Northrop Grumman Begins Fabrication of Key Next Generation Interceptor (NGI) Components
Northrop Grumman Begins Fabrication of Key Next Generation Interceptor (NGI) Components

Northrop Grumman Performs Full-Scale Propellant Mix for Next Generation Interceptor (NGI) Motor

Northrop Grumman Corporation completed the first full-scale mix of the solid rocket motor propellant for its Next Generation Interceptor (NGI). This successful full mix helps ensure the solid rocket motors supporting the Northrop Grumman and Raytheon Technologies’ NGI solution are on track to complete qualification via static test. The successful operation was completed using the company’s remote automated solid rocket motor manufacturing facilities in Bacchus, Utah. The unique, automated, 1,800-gallon mixers, combined with the company’s proven automation capabilities, enables consistent and safe production of high performing solid rocket motors for government and commercial customers, including the Missile Defense Agency.

Northrop Grumman owns and operates the only three 1,800-gallon solid rocket motor propellant mixers in the United States.
Northrop Grumman owns and operates the only three 1,800-gallon solid rocket motor propellant mixers in the United States. (Photo by Northrop Grumman Corporation)

The Missile Defense Agency (MDA) leads the development of anti-ballistic missiles for America. The Next Generation Interceptor (NGI) is a MDA program to upgrade the kill vehicles for the ground-based interceptors, with different vendors, Lockheed Martin and Northrop Grumman competing. They are tasked with meeting more complex threats than those met by the EKV. There will be more near-term technology improvement to the Ground-Based Interceptor (GBI) during a longer-term process for NGI to meet more complex threats. The GBI is the anti-ballistic missile component of the United States’ Ground-Based Midcourse Defense (GMD) system. As part of the first phase, the Missile Defense Agency allocated $7.6 billion in contract money to Northrop Grumman (in partnership with Raytheon) and Lockheed Martin to upgrade aging ground-based interceptors (GBIs). The NGIs are to be fielded by 2027 or 2028.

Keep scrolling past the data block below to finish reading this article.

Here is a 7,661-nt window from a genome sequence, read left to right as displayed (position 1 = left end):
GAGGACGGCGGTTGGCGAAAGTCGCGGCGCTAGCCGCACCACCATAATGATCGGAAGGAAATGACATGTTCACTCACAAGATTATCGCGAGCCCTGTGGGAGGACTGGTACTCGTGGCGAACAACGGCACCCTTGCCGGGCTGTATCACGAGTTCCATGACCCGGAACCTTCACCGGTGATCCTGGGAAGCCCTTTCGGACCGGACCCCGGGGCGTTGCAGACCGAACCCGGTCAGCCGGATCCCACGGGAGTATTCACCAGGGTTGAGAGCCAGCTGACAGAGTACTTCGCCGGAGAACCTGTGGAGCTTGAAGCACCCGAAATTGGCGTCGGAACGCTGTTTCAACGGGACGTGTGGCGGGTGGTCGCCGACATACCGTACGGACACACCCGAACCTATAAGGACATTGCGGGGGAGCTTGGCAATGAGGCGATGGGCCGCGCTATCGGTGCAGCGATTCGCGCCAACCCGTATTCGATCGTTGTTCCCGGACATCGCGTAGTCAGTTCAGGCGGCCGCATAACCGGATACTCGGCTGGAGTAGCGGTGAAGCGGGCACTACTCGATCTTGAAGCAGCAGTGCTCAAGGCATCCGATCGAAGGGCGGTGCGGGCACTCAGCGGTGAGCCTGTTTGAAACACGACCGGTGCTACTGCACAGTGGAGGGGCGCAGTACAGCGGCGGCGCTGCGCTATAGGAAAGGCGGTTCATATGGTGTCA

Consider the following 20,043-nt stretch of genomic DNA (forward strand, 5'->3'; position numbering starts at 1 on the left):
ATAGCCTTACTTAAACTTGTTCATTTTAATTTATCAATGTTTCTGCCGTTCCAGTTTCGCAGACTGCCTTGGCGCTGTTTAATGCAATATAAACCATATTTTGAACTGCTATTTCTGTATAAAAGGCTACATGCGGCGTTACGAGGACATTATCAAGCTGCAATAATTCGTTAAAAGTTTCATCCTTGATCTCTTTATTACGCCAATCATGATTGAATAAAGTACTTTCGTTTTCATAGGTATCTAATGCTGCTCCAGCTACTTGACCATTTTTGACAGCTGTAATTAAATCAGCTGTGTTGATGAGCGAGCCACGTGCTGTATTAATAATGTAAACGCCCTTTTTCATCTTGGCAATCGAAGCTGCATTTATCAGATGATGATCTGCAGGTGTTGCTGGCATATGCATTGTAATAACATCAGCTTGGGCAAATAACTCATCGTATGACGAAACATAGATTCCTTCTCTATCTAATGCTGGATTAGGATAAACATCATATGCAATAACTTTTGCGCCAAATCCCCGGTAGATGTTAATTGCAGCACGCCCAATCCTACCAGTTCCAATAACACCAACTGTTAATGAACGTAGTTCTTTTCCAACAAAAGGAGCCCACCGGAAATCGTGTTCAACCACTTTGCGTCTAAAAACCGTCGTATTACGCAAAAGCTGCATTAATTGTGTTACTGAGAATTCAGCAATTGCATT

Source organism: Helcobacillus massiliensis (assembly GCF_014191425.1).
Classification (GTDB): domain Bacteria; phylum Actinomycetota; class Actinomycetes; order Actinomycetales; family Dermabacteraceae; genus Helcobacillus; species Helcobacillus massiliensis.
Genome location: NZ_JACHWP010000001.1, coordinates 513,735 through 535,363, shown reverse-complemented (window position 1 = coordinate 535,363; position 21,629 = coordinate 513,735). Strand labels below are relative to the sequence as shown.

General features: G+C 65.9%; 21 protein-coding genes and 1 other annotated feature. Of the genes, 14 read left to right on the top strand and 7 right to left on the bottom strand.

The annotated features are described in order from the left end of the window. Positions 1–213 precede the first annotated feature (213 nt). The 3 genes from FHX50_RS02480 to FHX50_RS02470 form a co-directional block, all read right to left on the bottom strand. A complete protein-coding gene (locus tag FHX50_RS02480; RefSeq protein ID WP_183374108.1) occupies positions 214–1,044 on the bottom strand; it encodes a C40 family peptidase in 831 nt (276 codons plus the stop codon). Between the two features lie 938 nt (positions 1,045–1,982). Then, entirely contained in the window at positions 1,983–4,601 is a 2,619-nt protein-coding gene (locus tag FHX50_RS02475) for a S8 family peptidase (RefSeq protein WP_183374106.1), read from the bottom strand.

Northrop Grumman Corporation’s Next Generation Interceptor (NGI) team recently began fabrication of integral throat entrances for the solid rocket motors. (Photo by Northrop Grumman Corporation)

The tracking sensors and computers (whether they be C2BMC, or IBCS, etc.), which follow the parabolic trajectories of the ballistic missile, count down the time to go needed before impact of the interceptor’s kill vehicle with the targeted ballistic missile. When the tracking sensors and computers determine there is enough time to kill the ballistic missile without using the third booster stage, the kill vehicle can maneuver using its thrusters to hit the targeted ballistic missile without the third stage. This increases the probability of kill, for the kill vehicle, which can instead more closely follow the targeted missile, rather than its projected parabolic trajectory. As described, the NGI is being engineered to handle more complex situations to be able to hit maneuverable targets.